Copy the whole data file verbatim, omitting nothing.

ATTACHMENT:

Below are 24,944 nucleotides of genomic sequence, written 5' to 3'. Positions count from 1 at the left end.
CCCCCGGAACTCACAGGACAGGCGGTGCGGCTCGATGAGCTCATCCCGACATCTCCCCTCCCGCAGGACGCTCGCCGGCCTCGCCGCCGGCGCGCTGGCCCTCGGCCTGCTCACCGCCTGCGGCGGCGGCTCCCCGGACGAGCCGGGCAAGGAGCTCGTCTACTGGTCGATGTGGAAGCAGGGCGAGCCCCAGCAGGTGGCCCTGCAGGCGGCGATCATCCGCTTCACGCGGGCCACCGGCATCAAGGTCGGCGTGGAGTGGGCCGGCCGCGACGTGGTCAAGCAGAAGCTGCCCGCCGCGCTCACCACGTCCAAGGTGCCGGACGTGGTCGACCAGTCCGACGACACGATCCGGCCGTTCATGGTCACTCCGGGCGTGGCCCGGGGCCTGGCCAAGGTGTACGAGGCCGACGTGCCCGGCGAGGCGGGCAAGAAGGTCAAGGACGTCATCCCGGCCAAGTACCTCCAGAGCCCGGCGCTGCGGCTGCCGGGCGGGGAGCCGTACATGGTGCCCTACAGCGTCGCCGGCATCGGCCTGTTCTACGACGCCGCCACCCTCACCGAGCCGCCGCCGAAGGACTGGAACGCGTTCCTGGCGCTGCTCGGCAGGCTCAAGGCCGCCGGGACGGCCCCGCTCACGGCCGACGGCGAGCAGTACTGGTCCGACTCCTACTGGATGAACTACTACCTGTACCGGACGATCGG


Below are 24,944 nucleotides of genomic sequence, written 5' to 3'. Positions count from 1 at the left end.
CCCCCGGAACTCACAGGACAGGCGGTGCGGCTCGATGAGCTCATCCCGACATCTCCCCTCCCGCAGGACGCTCGCCGGCCTCGCCGCCGGCGCGCTGGCCCTCGGCCTGCTCACCGCCTGCGGCGGCGGCTCCCCGGACGAGCCGGGCAAGGAGCTCGTCTACTGGTCGATGTGGAAGCAGGGCGAGCCCCAGCAGGTGGCCCTGCAGGCGGCGATCATCCGCTTCACGCGGGCCACCGGCATCAAGGTCGGCGTGGAGTGGGCCGGCCGCGACGTGGTCAAGCAGAAGCTGCCCGCCGCGCTCACCACGTCCAAGGTGCCGGACGTGGTCGACCAGTCCGACGACACGATCCGGCCGTTCATGGTCACTCCGGGCGTGGCCCGGGGCCTGGCCAAGGTGTACGAGGCCGACGTGCCCGGCGAGGCGGGCAAGAAGGTCAAGGACGTCATCCCGGCCAAGTACCTCCAGAGCCCGGCGCTGCGGCTGCCGGGCGGGGAGCCGTACATGGTGCCCTACAGCGTCGCCGGCATCGGCCTGTTCTACGACGCCGCCACCCTCACCGAGCCGCCGCCGAAGGACTGGAACGCGTTCCTGGCGCTGCTCGGCAGGCTCAAGGCCGCCGGGACGGCCCCGCTCACGGCCGACGGCGAGCAGTACTGGTCCGACTCCTACTGGATGAACTACTACCTGTACCGGACGATCGG